Contract Terms and Conditions
The Office of Research is responsible for the review and negotiation of contract awards for sponsored projects conducted on behalf of Drexel University. Office of Research coordinates with the Office of General Counsel (OGC) and the Office of Entrepreneurship & Technology Commercialization (OTC), as needed, in order to preserve the best interests of the institution, faculty, students, and staff.
Researchers are encouraged to discuss the proposed scope of work and general budgetary needs of a project with the sponsoring entity. However, negotiation and acceptance of the contract terms and conditions are the purview of Office of Research.
While different types of projects may require variations in contractual terms and conditions, most agreements address similar areas of concern for both Drexel and the sponsor.
The following are terms that frequently require discussion and negotiation to make the agreement
One of the primary tenets of Drexel’s mission as an educational and research institution is academic freedom, a main hallmark of which is the freedom to publish the results generated during the course of sponsored projects conducted by Drexel faculty, students and staff. Publications may appear in scientific or academic journals, textbooks, conference or poster presentations, classroom curricula, or elsewhere. While Drexel will not agree to restrictions on publishing, such as sponsor approval being needed, it is standard practice for proposed publications to be provided for sponsor review and comment thirty (30) days prior to publication. Additional time, not to exceed 60 days, may be granted to file for patent protection.
Though the free exchange of relevant information is essential to conducting sponsored projects, the protection of proprietary information is important to both Drexel and its sponsors. To ensure that privacy is safeguarded, a number of provisions are needed in the agreements governing sponsored projects at Drexel. To start, a sponsor should only share information that is necessary for Drexel to perform the agreed upon scope of work. It is also important to define what information is considered “confidential” and/or “proprietary,” as well as ensure that any such information is clearly marked or otherwise identified as confidential.
Data Ownership & Intellectual Property
Drexel University retains ownership of the data and intellectual property generated by its faculty, students and staff in the course of conducting sponsored projects on behalf of the university. However, licensing of Drexel Intellectual Property by sponsors can be established via separate agreements through negotiation with Drexel’s Office of Entrepreneurship and Technology Commercialization.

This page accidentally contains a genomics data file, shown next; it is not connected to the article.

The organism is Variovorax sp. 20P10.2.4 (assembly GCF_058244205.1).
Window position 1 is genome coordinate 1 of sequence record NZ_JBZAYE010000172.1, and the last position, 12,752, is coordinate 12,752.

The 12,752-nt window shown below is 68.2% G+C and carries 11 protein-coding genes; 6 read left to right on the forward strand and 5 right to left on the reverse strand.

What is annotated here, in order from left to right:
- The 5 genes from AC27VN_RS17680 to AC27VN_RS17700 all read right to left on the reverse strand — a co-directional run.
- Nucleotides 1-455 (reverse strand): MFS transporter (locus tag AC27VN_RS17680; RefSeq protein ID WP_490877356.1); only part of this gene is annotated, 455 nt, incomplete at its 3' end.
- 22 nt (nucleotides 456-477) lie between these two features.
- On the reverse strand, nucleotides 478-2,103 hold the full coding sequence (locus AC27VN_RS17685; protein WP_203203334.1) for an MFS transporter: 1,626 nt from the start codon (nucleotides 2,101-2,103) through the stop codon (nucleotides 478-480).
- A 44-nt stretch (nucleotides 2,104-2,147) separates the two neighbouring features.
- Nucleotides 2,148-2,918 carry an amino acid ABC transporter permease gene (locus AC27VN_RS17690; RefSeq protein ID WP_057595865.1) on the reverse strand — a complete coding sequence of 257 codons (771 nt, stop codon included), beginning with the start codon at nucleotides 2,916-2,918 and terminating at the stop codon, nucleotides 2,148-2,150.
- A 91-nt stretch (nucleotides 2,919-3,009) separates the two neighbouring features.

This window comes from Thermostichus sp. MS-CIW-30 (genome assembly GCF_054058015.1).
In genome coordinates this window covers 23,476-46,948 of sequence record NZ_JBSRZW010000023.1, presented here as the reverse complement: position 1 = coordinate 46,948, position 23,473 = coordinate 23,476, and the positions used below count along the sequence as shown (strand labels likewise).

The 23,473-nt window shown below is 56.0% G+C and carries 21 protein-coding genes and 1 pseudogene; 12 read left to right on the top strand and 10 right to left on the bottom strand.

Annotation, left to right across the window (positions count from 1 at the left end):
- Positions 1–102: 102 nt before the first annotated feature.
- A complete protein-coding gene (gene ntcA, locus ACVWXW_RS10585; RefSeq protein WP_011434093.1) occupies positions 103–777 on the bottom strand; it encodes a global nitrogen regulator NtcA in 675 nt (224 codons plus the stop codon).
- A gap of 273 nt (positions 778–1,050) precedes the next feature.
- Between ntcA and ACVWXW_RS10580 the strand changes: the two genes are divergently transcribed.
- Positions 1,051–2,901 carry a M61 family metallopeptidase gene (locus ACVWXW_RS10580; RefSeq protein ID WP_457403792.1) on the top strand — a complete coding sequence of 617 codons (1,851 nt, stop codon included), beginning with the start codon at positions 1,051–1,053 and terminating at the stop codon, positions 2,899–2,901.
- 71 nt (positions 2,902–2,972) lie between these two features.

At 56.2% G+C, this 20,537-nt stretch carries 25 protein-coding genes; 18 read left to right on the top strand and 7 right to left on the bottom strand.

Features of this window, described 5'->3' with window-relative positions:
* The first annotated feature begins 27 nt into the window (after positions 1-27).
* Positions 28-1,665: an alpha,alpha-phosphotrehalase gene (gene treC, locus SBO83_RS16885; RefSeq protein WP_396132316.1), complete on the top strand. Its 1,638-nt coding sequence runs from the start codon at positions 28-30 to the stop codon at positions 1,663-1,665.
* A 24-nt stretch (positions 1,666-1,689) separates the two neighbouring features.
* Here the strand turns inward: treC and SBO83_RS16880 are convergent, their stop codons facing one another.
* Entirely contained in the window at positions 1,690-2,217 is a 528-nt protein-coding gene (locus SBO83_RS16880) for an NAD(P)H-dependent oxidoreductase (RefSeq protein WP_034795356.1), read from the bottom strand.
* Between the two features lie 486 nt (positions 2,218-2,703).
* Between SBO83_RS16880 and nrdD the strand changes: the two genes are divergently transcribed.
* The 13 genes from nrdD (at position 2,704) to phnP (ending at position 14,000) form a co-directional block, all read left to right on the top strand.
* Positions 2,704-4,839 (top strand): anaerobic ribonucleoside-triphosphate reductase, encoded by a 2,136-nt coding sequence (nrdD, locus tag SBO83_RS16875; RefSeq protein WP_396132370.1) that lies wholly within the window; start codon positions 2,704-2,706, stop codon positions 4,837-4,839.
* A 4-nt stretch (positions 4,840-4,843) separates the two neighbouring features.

Indemnification is a contractual provision that requires one contracting party to respond to certain legal liabilities of the other party in the event claims, damages, or judgments result from the performance of a sponsored project or one party’s use of the other party’s data or intellectual property. Drexel seeks to be indemnified by sponsors when performing work on sponsored projects. Drexel will agree to mutual indemnification with other academic and non-profit research partners. In most cases, Drexel does not indemnify private or industry sponsors or subcontractors, unless it is for our gross negligence or intentional misconduct.
As an academic and research institution, Drexel does not warrant the work performed under sponsored project agreements. The following clause is written into all agreements Drexel enters in to, in order to affirm our mission and purpose for participating in the project:
Drexel makes no warranties, express or implied, as to any matter whatsoever, including, without limitation, warranties with respect to the conduct, completion, success or particular results of the sponsored research, or the condition, ownership, merchantability or fitness for a particular purpose of the sponsored research or any Drexel Intellectual Property. Drexel shall not be liable for any direct, indirect, consequential, punitive or other damages suffered by the sponsor or any other person resulting from the sponsored research or the use of any Drexel Intellectual Property product.
Examples of Drexel’s preferred language for these contractual terms and others can be found in our sample agreements. For more information or assistance with a sponsored project agreement, please contact your Office of Research Pre-Award Administrator.